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Netflix drags streaming TV backward. Cord-cutters should take note

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When I reviewed the new Chromecast with Google TV in October, I gave it a strong recommendation in large part because it played nicely with Netflix.

In contrast to Roku players and Amazon Fire TV devices, the new Chromecast doesn’t make you jump through multiple apps just to see what you can watch. Instead, it offers its own top-level menu system for browsing the catalogs of Netflix, Hulu, Amazon Prime, Disney+, and several other streaming services. To me, this approach represents the future of streaming, and it seemed like Netflix was ready to embrace it.

That changed last week, when Netflix’s Google TV integration collapsed without explanation. While the Netflix app is still available on the new Chromecast, Netflix’s original movies and shows no longer appear in the Google TV guide, and you can no longer add Netflix originals to your watchlist.

The sudden reversal blows a big hole in Google’s plans to make sense of streaming, but it’s also a raw deal for anyone who already bought the new Chromecast (or worse yet, prepaid for six months of Netflix to get the device for cheap). Without the backing of the biggest subscription streaming service, Google’s TV guide is suddenly a lot less universal.

Searching for answers

We’ve seen this sort of thing happen with Netflix before.

Apple, for instance, offers its own universal streaming guide on Apple TV boxes, but it doesn’t integrate with Netflix either. On Roku players, the “My Feed” feature that alerts users to new seasons of TV shows doesn’t work with Netflix, and back when Microsoft was pushing the Xbox as an entertainment hub, its own attempt at a universal guide didn’t include any Netflix content. On previous versions of Google’s Android TV software, Netflix also hasn’t supported the “Play Next” row that lets users quickly resume shows that they’re already watching, despite earlier promises to do so.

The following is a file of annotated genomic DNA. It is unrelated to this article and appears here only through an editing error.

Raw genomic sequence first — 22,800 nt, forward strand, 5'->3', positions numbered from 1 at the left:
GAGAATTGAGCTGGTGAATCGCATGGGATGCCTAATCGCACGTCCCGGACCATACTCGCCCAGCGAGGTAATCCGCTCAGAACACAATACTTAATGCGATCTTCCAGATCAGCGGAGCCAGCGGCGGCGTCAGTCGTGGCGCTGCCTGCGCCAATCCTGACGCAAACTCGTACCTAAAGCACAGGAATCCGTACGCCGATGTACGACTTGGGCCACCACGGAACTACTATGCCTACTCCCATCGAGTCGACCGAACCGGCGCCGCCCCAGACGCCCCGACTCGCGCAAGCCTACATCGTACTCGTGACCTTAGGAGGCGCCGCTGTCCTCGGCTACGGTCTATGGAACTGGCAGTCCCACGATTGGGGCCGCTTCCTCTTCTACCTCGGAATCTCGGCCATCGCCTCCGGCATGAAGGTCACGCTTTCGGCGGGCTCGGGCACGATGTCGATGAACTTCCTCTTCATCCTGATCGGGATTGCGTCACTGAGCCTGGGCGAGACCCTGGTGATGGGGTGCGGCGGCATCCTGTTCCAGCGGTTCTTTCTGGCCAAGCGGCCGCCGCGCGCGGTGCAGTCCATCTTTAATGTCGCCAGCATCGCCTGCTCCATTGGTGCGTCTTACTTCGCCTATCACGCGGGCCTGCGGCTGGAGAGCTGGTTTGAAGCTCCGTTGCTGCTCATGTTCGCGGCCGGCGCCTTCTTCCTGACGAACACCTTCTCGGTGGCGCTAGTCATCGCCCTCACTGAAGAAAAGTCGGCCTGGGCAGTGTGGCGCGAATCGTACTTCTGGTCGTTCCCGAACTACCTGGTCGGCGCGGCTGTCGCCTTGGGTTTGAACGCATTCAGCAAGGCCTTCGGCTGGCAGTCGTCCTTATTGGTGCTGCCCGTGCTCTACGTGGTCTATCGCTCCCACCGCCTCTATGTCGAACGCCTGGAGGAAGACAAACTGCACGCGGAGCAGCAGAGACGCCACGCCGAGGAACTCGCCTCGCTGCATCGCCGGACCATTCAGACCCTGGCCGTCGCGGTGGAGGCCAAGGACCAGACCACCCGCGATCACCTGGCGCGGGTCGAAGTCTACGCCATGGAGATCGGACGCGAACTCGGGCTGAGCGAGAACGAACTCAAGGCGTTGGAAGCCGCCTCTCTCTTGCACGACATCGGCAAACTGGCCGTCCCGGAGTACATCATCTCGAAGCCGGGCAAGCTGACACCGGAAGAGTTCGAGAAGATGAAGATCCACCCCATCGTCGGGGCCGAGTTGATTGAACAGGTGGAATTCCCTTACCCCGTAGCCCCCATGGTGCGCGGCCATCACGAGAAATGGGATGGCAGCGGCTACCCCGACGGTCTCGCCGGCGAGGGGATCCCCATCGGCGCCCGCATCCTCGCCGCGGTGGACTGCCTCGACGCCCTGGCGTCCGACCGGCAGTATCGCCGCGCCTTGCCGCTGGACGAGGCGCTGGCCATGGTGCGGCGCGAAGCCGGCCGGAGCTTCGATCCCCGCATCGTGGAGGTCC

googletvnowatchlist Jared Newman / IDG

Try to add Netflix originals to your watchlist on Google TV, and you’ll now get an apology.

In the past, we might have attributed this to skittishness on the part of all streaming services, which generally don’t want their own apps to be rendered irrelevant. But as time goes on, other services like Disney+, HBO Max, and Amazon Prime have all integrated with universal guides like Apple’s TV app and Google TV. Netflix is exception to the rule.

The overall picture is of a company that’s extremely touchy about making content available outside of its own app, where it can fully control the experience and try to keep users hooked. While Netflix generally supports search features on streaming devices, it’s been far less receptive to alternate means of navigating the Netflix catalog.

None of that explains why the new Chromecast with Google TV launched with Netflix integration in the first place, only to have it hobbled later, but my attempts to get answers from either company yielded nothing of substance. Google simply said that the level of integration on the new Chromecast can vary by partner, and Netflix said it’s trying to ensure a consistent experience across devices.